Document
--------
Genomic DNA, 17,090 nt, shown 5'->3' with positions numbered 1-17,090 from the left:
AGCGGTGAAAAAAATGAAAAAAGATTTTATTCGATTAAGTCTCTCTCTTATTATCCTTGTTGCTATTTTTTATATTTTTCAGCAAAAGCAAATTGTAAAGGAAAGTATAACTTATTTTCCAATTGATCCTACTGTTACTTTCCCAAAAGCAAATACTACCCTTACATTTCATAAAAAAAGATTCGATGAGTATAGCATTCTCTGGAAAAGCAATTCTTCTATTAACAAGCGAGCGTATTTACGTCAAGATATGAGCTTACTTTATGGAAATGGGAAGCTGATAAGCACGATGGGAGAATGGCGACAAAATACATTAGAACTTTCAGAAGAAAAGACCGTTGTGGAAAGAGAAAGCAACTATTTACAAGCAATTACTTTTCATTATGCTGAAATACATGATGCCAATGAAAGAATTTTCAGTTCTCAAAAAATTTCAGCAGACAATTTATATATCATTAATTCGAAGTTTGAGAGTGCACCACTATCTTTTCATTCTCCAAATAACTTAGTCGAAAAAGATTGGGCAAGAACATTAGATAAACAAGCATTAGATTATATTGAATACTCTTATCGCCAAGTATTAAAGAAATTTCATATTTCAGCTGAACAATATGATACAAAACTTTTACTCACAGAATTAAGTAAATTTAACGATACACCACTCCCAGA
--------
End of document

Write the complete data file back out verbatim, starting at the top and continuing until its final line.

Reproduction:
Genomic DNA, 17,090 nt, shown 5'->3' with positions numbered 1-17,090 from the left:
AGCGGTGAAAAAAATGAAAAAAGATTTTATTCGATTAAGTCTCTCTCTTATTATCCTTGTTGCTATTTTTTATATTTTTCAGCAAAAGCAAATTGTAAAGGAAAGTATAACTTATTTTCCAATTGATCCTACTGTTACTTTCCCAAAAGCAAATACTACCCTTACATTTCATAAAAAAAGATTCGATGAGTATAGCATTCTCTGGAAAAGCAATTCTTCTATTAACAAGCGAGCGTATTTACGTCAAGATATGAGCTTACTTTATGGAAATGGGAAGCTGATAAGCACGATGGGAGAATGGCGACAAAATACATTAGAACTTTCAGAAGAAAAGACCGTTGTGGAAAGAGAAAGCAACTATTTACAAGCAATTACTTTTCATTATGCTGAAATACATGATGCCAATGAAAGAATTTTCAGTTCTCAAAAAATTTCAGCAGACAATTTATATATCATTAATTCGAAGTTTGAGAGTGCACCACTATCTTTTCATTCTCCAAATAACTTAGTCGAAAAAGATTGGGCAAGAACATTAGATAAACAAGCATTAGATTATATTGAATACTCTTATCGCCAAGTATTAAAGAAATTTCATATTTCAGCTGAACAATATGATACAAAACTTTTACTCACAGAATTAAGTAAATTTAACGATACACCACTCCCAGA